National Association for the Education of Young Children (2011). Code of Ethical Conduct and Statement of Commitment. Retrieved from https://www.naeyc.org/files/naeyc/image/public_policy/Ethics%20Position%20Statement2011_09202013update.pdf
National Association for the Education of Young Children. (2009).Developmentally Appropriate Practice in Early Childhood Programs Serving Children from Birth through Age 8. Retrieved from https://www.naeyc.org/files/naeyc/file/positions/PSDAP.pdf
National Association for the Education of Young Children and National Association of Early Childhood Specialists in State Departments of Education. (2003). Early Childhood Curriculum, Assessment, and Program Evaluation: Building an effective, accountable system in programs for children birth through age 8. Position Statement with Expanded Resources. Retrieved from https://www.naeyc.org/files/naeyc/file/positions/CAPEexpand.pdf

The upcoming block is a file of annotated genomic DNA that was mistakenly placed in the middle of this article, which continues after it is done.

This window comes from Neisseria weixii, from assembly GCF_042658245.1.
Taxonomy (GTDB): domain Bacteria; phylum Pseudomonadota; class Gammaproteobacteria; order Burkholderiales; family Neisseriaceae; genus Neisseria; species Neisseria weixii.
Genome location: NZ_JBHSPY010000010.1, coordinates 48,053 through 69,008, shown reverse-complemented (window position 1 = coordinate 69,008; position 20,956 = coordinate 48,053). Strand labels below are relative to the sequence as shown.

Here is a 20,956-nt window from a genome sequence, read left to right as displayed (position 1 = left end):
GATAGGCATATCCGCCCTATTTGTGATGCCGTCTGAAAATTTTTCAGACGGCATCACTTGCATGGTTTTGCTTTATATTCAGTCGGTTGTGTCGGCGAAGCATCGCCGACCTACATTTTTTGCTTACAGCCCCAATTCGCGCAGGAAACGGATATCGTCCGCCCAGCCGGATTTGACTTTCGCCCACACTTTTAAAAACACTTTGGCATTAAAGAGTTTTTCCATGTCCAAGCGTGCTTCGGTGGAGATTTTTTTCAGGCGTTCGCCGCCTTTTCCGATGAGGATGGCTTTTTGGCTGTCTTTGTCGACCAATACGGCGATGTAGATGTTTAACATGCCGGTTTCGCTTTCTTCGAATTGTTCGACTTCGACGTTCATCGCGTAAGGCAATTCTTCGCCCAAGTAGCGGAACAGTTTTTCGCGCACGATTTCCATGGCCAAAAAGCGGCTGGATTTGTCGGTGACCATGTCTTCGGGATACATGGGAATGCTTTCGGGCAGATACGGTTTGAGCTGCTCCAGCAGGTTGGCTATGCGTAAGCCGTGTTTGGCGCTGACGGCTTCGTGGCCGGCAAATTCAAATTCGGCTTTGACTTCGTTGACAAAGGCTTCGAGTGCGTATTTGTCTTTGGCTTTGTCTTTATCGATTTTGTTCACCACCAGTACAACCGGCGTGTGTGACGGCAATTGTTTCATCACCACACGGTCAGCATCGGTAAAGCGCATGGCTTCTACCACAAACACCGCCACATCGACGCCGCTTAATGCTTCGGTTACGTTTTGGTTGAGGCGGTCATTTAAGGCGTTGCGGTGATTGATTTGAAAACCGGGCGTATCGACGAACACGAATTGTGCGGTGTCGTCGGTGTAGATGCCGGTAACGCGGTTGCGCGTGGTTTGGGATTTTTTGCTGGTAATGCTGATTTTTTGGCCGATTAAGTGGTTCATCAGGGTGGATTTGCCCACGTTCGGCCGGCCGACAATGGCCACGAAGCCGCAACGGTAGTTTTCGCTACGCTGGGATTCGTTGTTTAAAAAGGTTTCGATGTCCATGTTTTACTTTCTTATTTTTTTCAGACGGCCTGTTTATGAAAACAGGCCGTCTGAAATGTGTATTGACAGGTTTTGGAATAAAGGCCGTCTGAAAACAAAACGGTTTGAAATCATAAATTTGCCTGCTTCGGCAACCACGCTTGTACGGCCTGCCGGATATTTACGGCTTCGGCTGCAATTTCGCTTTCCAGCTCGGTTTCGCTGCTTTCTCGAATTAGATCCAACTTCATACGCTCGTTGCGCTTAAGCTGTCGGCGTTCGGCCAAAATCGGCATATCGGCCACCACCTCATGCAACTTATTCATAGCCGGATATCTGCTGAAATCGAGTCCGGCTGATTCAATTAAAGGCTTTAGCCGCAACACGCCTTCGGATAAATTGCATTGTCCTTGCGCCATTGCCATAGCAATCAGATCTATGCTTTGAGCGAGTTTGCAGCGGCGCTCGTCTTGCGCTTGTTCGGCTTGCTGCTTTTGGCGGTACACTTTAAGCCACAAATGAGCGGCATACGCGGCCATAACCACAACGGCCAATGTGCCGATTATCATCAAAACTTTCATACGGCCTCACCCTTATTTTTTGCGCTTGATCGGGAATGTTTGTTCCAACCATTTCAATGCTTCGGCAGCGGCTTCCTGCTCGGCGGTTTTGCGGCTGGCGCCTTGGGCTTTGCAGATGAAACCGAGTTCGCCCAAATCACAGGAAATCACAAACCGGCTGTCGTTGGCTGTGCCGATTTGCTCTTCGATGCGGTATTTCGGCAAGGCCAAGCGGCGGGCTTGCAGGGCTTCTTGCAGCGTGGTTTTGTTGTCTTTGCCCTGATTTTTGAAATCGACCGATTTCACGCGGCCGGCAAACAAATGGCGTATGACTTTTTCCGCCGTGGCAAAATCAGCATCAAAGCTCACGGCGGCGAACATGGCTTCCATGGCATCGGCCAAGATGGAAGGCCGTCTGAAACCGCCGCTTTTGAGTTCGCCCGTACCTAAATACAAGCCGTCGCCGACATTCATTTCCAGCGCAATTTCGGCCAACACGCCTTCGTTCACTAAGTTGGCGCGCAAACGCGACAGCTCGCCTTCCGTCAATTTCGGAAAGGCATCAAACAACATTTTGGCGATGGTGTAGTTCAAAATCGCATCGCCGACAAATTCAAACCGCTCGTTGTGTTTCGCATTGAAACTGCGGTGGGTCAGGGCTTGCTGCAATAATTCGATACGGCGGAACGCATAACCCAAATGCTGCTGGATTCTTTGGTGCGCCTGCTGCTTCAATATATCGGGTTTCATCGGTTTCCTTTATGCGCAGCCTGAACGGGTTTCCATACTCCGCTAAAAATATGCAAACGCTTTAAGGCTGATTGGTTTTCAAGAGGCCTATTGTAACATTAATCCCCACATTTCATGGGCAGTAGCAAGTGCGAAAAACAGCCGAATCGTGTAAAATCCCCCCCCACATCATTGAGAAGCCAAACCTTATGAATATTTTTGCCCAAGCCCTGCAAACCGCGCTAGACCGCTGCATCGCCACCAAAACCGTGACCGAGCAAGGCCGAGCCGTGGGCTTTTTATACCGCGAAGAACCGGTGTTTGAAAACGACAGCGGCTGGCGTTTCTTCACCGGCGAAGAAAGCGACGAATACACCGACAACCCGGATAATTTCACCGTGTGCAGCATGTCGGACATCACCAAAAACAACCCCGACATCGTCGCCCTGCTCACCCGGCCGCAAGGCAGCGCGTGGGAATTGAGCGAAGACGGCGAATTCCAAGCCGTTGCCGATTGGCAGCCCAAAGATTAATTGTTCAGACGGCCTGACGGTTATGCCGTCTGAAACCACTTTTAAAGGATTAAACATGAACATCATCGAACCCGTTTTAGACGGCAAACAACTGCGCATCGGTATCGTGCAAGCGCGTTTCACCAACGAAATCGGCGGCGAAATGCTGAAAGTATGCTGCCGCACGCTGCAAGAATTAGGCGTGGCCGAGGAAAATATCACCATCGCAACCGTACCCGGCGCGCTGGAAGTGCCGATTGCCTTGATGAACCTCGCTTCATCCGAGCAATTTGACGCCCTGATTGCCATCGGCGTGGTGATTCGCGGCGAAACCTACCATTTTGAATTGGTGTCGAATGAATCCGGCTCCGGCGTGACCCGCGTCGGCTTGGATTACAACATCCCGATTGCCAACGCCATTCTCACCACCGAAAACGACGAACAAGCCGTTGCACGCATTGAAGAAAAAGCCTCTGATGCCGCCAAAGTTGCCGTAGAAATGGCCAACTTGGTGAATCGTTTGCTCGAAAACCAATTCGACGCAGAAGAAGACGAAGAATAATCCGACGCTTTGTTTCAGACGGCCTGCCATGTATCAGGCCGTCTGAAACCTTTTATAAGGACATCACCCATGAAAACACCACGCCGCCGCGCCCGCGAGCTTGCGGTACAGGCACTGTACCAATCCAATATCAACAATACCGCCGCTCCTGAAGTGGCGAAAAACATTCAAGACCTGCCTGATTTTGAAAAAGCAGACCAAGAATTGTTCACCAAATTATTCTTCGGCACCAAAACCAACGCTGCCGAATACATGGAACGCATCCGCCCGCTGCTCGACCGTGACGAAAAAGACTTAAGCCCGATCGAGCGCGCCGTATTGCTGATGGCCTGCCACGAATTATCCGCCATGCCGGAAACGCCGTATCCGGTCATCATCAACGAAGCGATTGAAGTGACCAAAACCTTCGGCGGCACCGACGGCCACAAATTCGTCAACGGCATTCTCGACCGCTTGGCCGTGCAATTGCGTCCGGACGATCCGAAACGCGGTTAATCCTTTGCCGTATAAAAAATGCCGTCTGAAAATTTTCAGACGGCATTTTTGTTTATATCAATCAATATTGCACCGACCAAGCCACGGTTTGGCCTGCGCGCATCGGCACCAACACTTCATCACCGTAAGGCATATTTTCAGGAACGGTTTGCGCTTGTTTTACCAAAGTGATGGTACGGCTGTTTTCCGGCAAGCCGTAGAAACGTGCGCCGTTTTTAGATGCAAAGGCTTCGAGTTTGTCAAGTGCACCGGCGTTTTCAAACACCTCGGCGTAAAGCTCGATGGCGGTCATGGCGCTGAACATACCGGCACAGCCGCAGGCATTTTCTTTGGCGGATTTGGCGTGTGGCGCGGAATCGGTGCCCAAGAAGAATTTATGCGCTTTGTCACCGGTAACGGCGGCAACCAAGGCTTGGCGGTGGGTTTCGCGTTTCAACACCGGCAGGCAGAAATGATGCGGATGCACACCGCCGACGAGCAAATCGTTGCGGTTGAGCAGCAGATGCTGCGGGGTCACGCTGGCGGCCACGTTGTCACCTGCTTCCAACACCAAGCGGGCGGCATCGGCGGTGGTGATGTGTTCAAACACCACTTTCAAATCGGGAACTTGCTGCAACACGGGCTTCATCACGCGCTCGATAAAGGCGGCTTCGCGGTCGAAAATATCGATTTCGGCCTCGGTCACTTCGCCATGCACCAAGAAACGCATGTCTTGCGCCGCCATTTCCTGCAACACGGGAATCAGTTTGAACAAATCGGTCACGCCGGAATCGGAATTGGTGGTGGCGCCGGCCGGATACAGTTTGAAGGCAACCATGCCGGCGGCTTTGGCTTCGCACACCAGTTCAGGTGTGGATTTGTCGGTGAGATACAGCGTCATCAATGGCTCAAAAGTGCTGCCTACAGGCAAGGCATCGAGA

National Association for the Education of Young Children and National Association of Early Childhood Specialists in State Departments of Education. (2009). Where We Stand on Curriculum, Assessment, and Program Evaluation. Retrieved from https://www.naeyc.org/files/naeyc/file/positions/StandCurrAss.pdf
Infant Toddler Curriculum. Virtual Lab School. (n.d.). Retrieved February 17, 2022, from https://www.virtuallabschool.org/infant-toddler/program-management/lesson-3